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Surprising giant ring-like structure in the universe
 by Tomasz Nowakowski report

An image of the distribution of GRBs on the sky at a distance of 7 billion light years, centred on the newly discovered ring. The positions of the GRBs are marked by blue dots and the Milky Way is indicated for reference, running from left to right across the image. Credit: L. Balazs.

(Phys.org)—Five billion light years is a distance almost inconceivable, even on a cosmic scale. To better illustrate the extent of this physical quantity, it's enough to say that 35,000 galaxies the size of our Milky Way are needed to cover that distance. Thanks to a surprising discovery made by a Hungarian-U.S. team of astronomers, now we know that a structure this big really exists in the observable universe.

The researchers found a ring of nine gamma-ray bursts (GRBs)—the most luminous events in the universe—about 5 billion light years in diameter, and having a nearly regular circular shape, noting that there is a one in 20,000 probability of the GRBs being in this distribution by chance. They published their findings on July 27 in the Monthly Notices of the Royal Astronomical Society.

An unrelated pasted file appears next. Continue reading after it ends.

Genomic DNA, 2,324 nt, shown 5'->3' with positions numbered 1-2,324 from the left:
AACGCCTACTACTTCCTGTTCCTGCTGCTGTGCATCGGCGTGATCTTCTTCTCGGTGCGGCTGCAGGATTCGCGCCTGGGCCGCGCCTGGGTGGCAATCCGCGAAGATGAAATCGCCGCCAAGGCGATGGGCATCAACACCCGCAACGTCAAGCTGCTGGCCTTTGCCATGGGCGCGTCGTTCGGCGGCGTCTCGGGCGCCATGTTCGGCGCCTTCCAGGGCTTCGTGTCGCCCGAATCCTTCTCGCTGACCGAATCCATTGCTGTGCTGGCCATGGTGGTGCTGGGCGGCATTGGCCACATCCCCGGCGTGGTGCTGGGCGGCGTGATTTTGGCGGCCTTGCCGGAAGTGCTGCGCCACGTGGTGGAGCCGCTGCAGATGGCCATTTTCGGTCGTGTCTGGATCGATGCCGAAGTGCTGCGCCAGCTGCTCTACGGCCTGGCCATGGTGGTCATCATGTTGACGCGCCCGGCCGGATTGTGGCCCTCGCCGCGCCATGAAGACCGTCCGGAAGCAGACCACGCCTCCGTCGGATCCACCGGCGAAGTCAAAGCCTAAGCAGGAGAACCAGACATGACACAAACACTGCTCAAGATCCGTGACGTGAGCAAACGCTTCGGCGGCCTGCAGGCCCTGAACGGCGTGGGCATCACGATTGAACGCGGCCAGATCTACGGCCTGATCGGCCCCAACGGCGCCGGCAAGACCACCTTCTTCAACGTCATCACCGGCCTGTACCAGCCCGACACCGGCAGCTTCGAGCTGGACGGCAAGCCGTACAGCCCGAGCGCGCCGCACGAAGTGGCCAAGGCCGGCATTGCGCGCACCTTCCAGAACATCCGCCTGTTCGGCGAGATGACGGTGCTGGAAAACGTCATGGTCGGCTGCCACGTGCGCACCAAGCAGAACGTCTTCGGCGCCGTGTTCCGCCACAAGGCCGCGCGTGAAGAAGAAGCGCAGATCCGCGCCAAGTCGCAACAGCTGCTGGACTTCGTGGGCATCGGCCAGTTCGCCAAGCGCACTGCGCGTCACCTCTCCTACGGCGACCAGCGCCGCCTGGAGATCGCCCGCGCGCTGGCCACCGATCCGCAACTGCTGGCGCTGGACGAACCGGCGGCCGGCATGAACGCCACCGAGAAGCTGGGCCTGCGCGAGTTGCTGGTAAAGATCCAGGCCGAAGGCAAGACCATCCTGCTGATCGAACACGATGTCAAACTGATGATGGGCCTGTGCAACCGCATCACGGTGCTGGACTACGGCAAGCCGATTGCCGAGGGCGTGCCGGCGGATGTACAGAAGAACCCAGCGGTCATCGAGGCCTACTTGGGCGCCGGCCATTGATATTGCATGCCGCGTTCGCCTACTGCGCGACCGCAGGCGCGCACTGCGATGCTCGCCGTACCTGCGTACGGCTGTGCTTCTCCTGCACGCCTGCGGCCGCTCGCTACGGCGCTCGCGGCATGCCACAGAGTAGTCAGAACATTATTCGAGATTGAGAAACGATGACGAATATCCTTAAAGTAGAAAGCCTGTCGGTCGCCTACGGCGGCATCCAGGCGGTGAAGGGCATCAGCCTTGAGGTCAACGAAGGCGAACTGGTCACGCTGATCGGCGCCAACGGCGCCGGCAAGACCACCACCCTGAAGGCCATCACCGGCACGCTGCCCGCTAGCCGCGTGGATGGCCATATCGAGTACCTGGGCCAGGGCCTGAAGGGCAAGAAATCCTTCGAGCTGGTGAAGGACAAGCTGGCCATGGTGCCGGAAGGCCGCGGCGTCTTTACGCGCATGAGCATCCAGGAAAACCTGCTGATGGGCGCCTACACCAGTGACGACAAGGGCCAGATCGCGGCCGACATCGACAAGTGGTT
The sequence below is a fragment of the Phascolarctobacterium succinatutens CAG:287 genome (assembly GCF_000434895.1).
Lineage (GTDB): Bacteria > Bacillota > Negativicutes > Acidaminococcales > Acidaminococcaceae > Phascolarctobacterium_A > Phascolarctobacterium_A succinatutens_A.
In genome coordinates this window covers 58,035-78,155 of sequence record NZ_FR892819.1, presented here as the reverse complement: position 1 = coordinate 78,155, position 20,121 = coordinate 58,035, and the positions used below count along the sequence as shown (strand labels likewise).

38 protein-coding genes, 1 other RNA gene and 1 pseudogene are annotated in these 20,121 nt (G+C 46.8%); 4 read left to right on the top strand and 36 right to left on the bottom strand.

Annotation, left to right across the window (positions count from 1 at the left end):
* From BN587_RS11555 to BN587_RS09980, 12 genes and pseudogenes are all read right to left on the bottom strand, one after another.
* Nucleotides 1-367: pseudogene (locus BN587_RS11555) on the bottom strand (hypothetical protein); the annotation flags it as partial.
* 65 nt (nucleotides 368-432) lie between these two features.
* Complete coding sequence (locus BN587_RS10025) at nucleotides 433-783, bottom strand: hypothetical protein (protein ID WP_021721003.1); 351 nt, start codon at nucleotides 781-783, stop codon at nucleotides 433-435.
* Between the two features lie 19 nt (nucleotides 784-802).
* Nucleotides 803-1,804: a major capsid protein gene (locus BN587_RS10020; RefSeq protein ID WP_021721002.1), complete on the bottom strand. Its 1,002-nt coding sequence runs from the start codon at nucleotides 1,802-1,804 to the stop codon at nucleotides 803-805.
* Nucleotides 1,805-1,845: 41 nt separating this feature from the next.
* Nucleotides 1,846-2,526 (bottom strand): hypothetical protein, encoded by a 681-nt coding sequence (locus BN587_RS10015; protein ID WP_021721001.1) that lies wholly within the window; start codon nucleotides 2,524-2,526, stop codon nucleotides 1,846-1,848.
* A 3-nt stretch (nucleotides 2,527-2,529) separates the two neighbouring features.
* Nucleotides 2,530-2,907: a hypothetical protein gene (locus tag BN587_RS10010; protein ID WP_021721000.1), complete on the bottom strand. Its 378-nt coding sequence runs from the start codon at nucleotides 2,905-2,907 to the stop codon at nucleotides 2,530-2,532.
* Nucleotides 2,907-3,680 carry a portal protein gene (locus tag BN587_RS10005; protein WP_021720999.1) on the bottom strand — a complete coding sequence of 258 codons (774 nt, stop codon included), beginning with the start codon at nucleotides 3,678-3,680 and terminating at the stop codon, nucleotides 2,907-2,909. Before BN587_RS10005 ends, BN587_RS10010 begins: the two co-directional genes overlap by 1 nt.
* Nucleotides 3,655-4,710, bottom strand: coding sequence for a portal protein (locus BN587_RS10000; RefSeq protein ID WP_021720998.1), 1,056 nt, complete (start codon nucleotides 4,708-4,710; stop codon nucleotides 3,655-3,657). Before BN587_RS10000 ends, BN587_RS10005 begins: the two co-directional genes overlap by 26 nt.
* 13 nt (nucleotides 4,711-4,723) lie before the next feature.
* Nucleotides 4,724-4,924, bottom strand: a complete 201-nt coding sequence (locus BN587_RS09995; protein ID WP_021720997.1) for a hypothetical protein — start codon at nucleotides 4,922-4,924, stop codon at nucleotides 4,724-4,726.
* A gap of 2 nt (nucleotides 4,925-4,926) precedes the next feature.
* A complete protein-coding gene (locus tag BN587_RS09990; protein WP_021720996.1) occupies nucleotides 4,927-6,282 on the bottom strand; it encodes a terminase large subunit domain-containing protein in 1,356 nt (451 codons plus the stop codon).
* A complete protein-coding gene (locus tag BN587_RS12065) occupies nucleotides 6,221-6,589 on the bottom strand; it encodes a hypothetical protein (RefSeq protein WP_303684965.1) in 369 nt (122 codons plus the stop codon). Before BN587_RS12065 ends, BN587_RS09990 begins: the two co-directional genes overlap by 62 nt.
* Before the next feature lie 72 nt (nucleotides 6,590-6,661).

Lajos Balazs of Konkoly Observatory in Budapest, Hungary who led the team of astronomers, cannot hide how surprised he was when a feature so large was discovered.

"Until now GRBs are the only objects for which we know the spatial distribution in the whole observable universe. All other objects are complete only in a restricted part of the sky. Our discovery has revealed a large-scale regular feature not known before. Large scale objects like GRB groups have been known already, but such a regular circular structure was a surprise," Balazs told Phys.org.

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